More than 30 people chanted “Let peace prevail on earth” in response to each reading for the Oct. 30 dedication of a peace pole on the campus of Northwestern Health Sciences University. Readings came from Matt Hanson, president of the student senate; Lisa Franczak, president of the employee
council; and Dr. Norman Horns, vice president of the faculty senate. Dr. Mark Zeigler, president of Northwestern, provided the introductory and closing remarks for the ceremony. The pole, which is made from Western red cedar, is a public representation of the university’s designation as an International Peace Site by World Citizen.
“Peace is more than the absence of war; it means we actually need to be active,” said Melvin Giles, a representative of the World Citizen Organization and attendee at the unveiling ceremony. “I can’t think of a better institution for a peace pole, because Northwestern actively promotes health.”
The unveiling took place next to the flagpole in front of the university facing 84th Street. Each side of the pole carries the message “May peace prevail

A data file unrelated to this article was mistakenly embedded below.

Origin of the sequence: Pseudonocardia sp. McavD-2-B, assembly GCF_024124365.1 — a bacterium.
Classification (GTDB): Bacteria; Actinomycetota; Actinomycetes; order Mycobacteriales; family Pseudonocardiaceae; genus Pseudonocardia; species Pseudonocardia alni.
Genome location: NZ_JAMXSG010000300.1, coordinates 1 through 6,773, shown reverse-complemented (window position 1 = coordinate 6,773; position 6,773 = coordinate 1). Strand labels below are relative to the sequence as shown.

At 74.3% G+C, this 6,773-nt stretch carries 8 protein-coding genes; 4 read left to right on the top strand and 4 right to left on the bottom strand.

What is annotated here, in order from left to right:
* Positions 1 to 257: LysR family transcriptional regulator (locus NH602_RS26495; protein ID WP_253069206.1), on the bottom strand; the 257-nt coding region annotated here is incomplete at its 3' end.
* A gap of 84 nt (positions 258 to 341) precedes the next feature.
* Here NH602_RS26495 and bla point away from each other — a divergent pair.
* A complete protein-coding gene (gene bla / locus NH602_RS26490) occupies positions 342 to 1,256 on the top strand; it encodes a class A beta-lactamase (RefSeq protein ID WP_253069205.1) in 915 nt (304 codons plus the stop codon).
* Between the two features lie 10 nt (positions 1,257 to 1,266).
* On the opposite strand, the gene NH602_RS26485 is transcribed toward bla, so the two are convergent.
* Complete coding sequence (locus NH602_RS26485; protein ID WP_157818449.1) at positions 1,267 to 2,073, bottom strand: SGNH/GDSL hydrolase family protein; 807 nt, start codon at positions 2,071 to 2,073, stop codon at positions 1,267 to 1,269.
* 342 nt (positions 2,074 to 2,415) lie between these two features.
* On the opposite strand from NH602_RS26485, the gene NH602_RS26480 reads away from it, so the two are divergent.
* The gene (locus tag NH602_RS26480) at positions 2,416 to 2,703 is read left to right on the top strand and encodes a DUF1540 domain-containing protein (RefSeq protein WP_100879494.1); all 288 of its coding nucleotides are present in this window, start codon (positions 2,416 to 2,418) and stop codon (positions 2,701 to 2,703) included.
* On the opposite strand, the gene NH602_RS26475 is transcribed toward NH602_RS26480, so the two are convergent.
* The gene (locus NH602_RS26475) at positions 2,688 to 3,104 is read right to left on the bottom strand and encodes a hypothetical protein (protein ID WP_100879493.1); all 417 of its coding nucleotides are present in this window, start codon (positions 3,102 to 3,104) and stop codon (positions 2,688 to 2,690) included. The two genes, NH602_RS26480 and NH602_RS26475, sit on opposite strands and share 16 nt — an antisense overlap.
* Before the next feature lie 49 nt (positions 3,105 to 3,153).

on earth” in a different language, according to Kathy Allen, assistant dean of the Minnesota College of Acupuncture and Oriental Medicine. “We chose Chinese, English, German and Cherokee as the four languages,” Allen said. The pole will eventually be moved to the new courtyard that is being created in conjunction
with the Wolfe-Harris Center for Excellence, the new 48,000-square-foot addition being constructed on the south side of campus. Both public high schools in Bloomington ― Jefferson and Kennedy ― have been designated as International Peace Sites, along with several elementary schools and churches. The city of Bloomington was designated as an International Peace Site September 2007.
Photo by: Christina Fontana/Northwestern Health Sciences University
From left: Dr. Mark Zeigler, president of Northwestern; Matt Hanson, president of the student senate; Melvin Giles, representative of World Citizen; Dr. Norman Horns, vice president of the faculty senate; and Lisa Franczak, president of the employee council.